Thursday, August 14, 2014

Get off Facebook!!

"OMG!", as they say these days. This whole King David vice headboy story has gotten completely out of control and it's all our fault! I mean he was completely out of line, and his behaviour raises serious questions about the education that our children are getting. But, we, the ordinary members of the Jewish community, are the ones who splashed that kaffiyeh photo- accompanied by rantings and accusations- all over the internet. We alerted the media and we baited our detractors.
We need to pause- as we stand in the virtual ruins- to reflect. Everything a Jew sees or hears is meant to be a lesson, according to the Baal Shem Tov. What a whole group of Jews does, especially just before the most introspective time of the year, certainly must teach us something important.
For a start, we don't all appreciate the power of social media. Someone once asked the Previous Lubavitcher Rebbe what spiritual lesson one could learn from a telephone. He responded: "What is said in one place will be heard in another". Chassidim always said that the spoken word is impactful, but the printed word is eternal. Social media is irretractable.
In plain English, once you've posted something, it's everywhere, forever in your name.
One of Judaism's greatest spiritual principles is that the mind must guide and control the heart. Most online postings are emotion-based, which leaves them wide open to being misguided, misplaced or misinterpreted. We've all blurted things out and regretted them afterwards. Unintended insults or faux pas can be corrected face to face, but written (or actually typed) words will often read differently to the reader than they did to the writer.
Think before you post. Is your motivation to make a difference or to release frustration? If it's the latter, rather put it in an email to your like-minded friends. Rabbi Akivah taught that the buffer of wisdom is silence.
If you post, think about who you are posting to or about. We were all seventeen once. We all did hotheaded things that we thought were smart at the time, but now hope nobody will ever uncover.
Luckily for us, we didn't have social media to expose and eternally shame us in those days. Real haters out there, like public figures who have called for death to the Jews, deserve to be exposed, discredited and dragged through the appropriate legal procedures. But, young (and naive) idealists should be allowed the dignity of discretion, and disciplined by the appropriate bodies. Mass-attacking a teen whose ideologies don't match yours is more likely to alienate than to rehabilitate him.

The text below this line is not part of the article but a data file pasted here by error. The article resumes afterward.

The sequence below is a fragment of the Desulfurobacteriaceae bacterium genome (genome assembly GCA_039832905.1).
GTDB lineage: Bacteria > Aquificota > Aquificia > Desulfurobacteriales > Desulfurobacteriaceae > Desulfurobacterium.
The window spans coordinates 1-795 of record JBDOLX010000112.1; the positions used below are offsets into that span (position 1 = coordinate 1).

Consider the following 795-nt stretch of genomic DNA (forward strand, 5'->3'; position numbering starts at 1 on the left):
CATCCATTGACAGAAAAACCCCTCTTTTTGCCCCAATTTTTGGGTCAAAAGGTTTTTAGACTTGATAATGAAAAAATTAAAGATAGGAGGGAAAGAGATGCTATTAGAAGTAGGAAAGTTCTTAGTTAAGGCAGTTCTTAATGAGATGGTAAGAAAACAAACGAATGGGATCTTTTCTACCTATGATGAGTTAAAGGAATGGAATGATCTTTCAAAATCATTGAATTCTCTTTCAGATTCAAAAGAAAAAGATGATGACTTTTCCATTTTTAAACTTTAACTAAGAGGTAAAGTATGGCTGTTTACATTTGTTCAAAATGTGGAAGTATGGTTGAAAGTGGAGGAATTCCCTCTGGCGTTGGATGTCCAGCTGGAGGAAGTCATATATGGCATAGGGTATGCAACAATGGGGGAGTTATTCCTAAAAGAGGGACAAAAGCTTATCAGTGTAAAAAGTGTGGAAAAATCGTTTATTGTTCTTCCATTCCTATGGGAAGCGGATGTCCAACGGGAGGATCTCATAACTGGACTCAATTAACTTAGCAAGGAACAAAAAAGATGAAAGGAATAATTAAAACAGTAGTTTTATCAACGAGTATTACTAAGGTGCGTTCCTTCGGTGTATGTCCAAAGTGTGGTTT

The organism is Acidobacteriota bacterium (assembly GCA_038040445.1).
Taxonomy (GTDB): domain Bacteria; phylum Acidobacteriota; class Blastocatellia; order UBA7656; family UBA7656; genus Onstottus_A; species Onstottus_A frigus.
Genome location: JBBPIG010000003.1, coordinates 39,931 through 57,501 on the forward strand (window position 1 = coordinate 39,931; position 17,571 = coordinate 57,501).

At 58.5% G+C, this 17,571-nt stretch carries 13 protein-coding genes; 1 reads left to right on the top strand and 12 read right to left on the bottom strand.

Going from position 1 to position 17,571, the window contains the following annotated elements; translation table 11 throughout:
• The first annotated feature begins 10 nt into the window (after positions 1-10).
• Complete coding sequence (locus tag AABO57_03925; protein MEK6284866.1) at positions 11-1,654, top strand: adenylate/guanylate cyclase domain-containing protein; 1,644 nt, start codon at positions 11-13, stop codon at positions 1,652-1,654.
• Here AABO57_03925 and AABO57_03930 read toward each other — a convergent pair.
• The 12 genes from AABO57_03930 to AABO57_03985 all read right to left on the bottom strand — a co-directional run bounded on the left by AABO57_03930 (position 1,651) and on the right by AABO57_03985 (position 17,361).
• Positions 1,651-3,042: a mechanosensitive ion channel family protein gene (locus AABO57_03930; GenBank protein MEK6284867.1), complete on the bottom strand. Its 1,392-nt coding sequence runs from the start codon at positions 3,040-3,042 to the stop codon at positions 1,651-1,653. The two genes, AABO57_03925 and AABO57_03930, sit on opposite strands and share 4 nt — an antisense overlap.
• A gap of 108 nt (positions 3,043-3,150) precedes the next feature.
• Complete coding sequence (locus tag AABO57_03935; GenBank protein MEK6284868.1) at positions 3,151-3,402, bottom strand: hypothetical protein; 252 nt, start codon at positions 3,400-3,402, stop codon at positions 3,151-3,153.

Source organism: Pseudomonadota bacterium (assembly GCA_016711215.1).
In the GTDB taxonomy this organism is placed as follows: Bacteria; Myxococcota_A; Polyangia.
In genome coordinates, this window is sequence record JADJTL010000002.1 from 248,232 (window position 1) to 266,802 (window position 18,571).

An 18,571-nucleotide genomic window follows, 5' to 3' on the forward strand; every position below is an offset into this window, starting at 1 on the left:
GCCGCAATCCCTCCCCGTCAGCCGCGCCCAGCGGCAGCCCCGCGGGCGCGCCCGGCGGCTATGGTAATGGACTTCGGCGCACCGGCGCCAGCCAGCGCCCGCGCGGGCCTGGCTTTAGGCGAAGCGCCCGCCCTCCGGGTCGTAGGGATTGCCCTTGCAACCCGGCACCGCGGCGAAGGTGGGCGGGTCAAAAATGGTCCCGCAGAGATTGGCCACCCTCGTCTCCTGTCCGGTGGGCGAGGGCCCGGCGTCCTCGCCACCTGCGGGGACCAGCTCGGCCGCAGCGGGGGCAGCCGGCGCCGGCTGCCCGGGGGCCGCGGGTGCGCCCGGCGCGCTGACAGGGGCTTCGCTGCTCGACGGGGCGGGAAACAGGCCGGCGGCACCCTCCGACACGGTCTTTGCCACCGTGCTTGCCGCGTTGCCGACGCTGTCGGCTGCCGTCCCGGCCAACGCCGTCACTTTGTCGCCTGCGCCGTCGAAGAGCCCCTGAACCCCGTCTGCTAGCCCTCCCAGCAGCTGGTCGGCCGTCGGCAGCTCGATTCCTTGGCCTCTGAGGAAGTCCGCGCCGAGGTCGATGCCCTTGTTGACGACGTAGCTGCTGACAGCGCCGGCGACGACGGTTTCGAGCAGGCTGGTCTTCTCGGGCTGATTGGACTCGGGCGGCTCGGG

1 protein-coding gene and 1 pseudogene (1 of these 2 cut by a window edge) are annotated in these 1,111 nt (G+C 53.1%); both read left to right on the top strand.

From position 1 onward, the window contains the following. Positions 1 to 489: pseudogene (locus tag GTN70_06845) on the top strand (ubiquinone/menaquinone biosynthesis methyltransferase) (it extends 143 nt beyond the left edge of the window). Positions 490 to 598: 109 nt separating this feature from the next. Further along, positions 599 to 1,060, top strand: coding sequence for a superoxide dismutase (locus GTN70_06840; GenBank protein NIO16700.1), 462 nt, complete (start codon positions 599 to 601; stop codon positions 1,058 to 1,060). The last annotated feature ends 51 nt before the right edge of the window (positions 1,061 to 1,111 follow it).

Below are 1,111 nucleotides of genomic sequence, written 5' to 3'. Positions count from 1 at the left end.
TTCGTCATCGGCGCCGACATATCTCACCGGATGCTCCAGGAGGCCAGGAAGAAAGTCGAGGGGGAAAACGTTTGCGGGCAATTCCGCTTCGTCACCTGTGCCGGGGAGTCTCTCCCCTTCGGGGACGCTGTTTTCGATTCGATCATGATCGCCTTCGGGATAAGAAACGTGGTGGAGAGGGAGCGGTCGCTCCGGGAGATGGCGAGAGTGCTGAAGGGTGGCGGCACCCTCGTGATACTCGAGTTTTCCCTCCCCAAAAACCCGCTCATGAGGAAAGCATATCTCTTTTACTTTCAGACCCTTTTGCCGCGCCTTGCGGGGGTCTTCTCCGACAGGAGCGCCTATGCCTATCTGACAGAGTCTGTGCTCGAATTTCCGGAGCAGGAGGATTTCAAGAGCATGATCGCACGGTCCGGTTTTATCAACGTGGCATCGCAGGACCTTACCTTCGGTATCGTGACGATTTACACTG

Even if a public figure says stupid (not inciting) things, we gain nothing by attacking them. Public personalities receive criticising mails all day long. Best case scenario, yours will be lost in the crowd and will achieve nothing. Worst case, your target will villify you publicly. Unless you have rapport with someone, don't attempt to attack them. Certainly don't be disappointed if they don't change their views because of your pestering. The Torah says only rebuke someone who you believe may listen to you.
Our biggest failing as a community is broader than these technicalities.
We are reactionary. Someone provokes us, we take the bait. We respond and they blow our response out of proportion. Then we either fuel more anti- senitiment or simply look stupid.
This week's parsha tells us that the first setp towards decline is not standing proud of who we are. We need to be proactive and get our story out there. We need to remind the world of G-d's promise of Israel to the Jews. We underestimate how many people believe that the Bible is true. We need to remind them of that truth, because they do consider it more compelling than CNN. We need to be proud of our heritage, the morality and compassion that is part of our DNA. We need not be ashamed to call evil by its name. And we need to be proud of our people, our country and its army, who are not perfect, but are way ahead of the curve.
Jewish history is a repetitive refrain of Jews empowering their enemies by reacting rashly, rather than by following the guidance of our timeless Torah. We have an opportunity to act differently at this time. Please G-d, our appropriate behaviour will draw down His blessings for the world to wake up to reality.

1 comment:

sorry no hebrew said...

Thank you Rabbi,
Your advice and insight is indeed sound. It has certainly helped me to let go of the anger I felt towards this child.

Here in my region in Israel we had just buried too many of our own local boy soldiers when I first read about Josh's actions. Laying our own innocent children to rest is one of the saddest things we can experience The pain and sorrow stays with us always. These boys gave their lives not only for us, but for all Jews in the whole world. With all this sorrow in my heart I read about Josh's actions. I was so angry and I spend way too much time thinking about the punishment he deserved. Now, I think he needs help because he has harmed himself so deeply that it may affect the rest of his life. That too is sad and perhaps he needs help and compassion to see him through this difficult time in his life. We do not have to give him a hero's welcome, just a little forgiveness and empathy will help us all to heal.

May Hashem help all of us to heal, including Josh. Thank you once again for your words of wisdom.